Hamlet in the imperative!

© Christophe Raynaud de Lage / Festival d’Avignon

Program Information

Genre / City Theatre / Avignon
Dates 29 April at 17:00, 30 April at 17:00
Venue at Open Air Theatre “UDO”, Shizuoka Performing Arts Park
Duration 140 minutes → 150 minutes (without intermission)
Language In French with Japanese subtitles
Seat Non-reserved seating
Text based on William Shakespeare
Translation and direction Olivier Py
Production Festival d’Avignon
© Christophe Raynaud de Lage / Festival d’Avignon
© Christophe Raynaud de Lage / Festival d’Avignon
© Christophe Raynaud de Lage / Festival d’Avignon


Enter this unparalleled adventure exploring Hamlet’s fate — and
witness a “miracle” created by the dramatic poet, Olivier Py.

“Hamlet” is a great tragedy play by William Shakespeare that has long captivated millions of theatre lovers. Here, the leading French playwright and director Olivier Py has adapted and directed this classic as a citizens’ participation program that he premiered to great acclaim at the Avignon Festival in the South of France in 2021. Performed as a reading performance by actors, members of the public and students from acting schools, that production comprised 10 different works in which Py separately focused on various philosophical themes from Shakespeare’s play, such as “good and evil”; “the ego”; and “time.” In addition, Py has also created an 11th episode — a compilation of those 10 works titled “Hamlet in the imperative!” — which will be performed in Shizuoka this time.

Py believes that the power of words can change the world. So this new drama was born, and poems poured out, once the playwright introduced Hamlet — who had pursued revenge with little thought — to great Western thinkers and entered into discussions with them.

On stage, the Kaleidoscopic company’s four actors and a musician will invite audiences into an exciting and challenging world. So please expect to see something rather special when you hear the famous line “To be, or not to be” in SPAC’s open-air site.


After Hamlet heard the truth about the death of his father, the king, from his father’s ghost, he decided to pretend to be mad to take his revenge on the murderer, his uncle — now the new King Claudius. Due to Hamlet’s drive for revenge, the fates of those around him such as his lover, Ophelia, her brother Laertes, and his mother, Queen Gertrude, spun off the rails.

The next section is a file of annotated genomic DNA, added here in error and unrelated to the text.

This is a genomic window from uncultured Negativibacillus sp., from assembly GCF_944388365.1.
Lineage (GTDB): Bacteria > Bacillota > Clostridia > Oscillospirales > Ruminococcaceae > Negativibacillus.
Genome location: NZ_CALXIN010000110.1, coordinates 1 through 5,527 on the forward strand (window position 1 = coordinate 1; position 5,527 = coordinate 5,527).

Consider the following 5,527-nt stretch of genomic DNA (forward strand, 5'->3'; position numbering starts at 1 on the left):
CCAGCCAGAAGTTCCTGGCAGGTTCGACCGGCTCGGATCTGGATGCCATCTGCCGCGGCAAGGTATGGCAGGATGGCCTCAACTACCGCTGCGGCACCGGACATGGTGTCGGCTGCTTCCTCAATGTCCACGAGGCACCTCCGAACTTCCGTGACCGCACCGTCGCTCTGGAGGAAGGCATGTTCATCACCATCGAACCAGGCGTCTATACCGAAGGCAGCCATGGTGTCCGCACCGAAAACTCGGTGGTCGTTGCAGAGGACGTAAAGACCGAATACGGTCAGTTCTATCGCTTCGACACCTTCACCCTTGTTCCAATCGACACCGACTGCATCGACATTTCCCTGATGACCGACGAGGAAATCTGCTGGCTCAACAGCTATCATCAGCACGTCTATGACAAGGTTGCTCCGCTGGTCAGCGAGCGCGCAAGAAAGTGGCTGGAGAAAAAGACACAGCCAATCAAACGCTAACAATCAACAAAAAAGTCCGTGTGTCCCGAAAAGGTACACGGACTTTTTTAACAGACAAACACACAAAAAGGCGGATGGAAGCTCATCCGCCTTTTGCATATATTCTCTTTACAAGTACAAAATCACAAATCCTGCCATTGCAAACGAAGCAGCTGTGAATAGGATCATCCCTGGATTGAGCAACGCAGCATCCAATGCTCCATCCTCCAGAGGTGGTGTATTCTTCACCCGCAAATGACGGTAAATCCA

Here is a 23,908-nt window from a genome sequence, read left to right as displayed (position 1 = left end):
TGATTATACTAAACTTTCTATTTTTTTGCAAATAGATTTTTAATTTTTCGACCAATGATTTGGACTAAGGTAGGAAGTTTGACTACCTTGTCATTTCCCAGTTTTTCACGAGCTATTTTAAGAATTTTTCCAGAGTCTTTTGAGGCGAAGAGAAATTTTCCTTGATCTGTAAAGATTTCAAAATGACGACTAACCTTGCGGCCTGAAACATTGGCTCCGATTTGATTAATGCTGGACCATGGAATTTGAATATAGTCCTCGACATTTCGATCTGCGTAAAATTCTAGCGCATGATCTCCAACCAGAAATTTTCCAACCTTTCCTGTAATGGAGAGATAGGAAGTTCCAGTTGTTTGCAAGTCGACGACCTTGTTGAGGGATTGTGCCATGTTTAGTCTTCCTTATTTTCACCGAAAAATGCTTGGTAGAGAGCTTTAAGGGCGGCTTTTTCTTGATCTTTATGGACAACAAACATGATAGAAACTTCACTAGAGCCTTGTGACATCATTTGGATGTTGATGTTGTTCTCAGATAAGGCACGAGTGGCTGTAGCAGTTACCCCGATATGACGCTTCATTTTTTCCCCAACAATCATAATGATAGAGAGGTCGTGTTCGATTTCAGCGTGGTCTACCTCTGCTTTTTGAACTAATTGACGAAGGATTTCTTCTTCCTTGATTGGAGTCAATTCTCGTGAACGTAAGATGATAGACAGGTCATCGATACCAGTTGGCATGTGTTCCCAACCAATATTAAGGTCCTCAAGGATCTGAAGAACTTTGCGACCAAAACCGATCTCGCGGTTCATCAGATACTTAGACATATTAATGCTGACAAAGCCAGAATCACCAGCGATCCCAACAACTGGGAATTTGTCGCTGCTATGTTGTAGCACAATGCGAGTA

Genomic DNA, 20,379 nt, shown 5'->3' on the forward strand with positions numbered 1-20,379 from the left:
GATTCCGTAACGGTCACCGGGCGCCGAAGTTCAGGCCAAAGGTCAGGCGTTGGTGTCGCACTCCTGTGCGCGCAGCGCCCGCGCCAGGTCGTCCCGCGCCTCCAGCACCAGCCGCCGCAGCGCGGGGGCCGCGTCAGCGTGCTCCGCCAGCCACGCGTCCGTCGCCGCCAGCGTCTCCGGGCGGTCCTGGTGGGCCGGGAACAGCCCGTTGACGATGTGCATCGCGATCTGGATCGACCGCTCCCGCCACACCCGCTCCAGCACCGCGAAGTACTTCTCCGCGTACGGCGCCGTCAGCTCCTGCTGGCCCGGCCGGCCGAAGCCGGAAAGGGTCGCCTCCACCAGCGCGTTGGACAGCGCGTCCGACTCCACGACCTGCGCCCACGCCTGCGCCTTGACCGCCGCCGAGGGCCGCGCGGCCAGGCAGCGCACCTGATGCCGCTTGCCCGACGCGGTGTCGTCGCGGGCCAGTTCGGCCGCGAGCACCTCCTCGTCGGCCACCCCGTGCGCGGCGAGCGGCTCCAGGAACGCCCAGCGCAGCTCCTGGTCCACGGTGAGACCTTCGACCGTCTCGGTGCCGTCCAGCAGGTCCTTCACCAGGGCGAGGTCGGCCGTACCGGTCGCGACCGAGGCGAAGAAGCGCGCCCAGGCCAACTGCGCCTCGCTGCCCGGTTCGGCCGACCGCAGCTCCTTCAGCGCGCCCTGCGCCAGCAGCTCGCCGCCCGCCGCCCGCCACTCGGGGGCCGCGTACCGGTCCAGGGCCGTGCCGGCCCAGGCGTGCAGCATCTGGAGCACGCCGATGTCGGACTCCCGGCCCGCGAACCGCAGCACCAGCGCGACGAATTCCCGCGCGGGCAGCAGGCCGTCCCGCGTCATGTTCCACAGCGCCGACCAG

In this performance, great Western thinkers such as Descartes, Freud, Heidegger, Wittgenstein and Derrida intervene in the “Hamlet” story as voiced by Hamlet’s friend, Horatio.

But how will the destinies of Shakespeare’s characters change after these new encounters centuries later?

Director’s profile

© Carole Bellaiche

Olivier Py
Born in Grasse in 1965, Olivier Py came to Paris after secondary school. After a year of khâgne at the lycée Fénelon, he joined the Conservatoire national supérieur d’art dramatique in 1987 while also studying theology. The next year, he wrote his first play, Des Oranges et des Ongles (Of Oranges and Nails), and founded the company L’inconvénient des boutures. In 1995, he made his mark on the Festival d’Avignon with his direction of his text The Servant, a cycle of plays lasting twenty-four hours.
In 1997, he became director of the Centre dramatique national d’Orléans, which he left in 2007 for the Odéon-Théâtre de l’Europe. In 2013, he became the first theatre director to be named director of the Festival d’Avignon since Jean Vilar.
A director for the theatre, the opera, and the cinema, but also an actor and poet, Oliver Py is a prolific author. As a politically-minded artist, he has directed many plays at the heart of which lies the political word, like Aeschylus’s Seven Against Thebes, The Suppliants, and The Persians, William Shakespeare’s King Lear, as well as personal texts like Les Vainqueurs (The Victors), Orlando, or the Impatience, or Die Sonne for the Volksbühne. Every since Le Cahier noir (The Black Notebook), a first novel written when he was seventeen and published in 2015, he has written many texts in many different genres: plays, children’s fiction, essays, introductions, translations, screenplays, etc.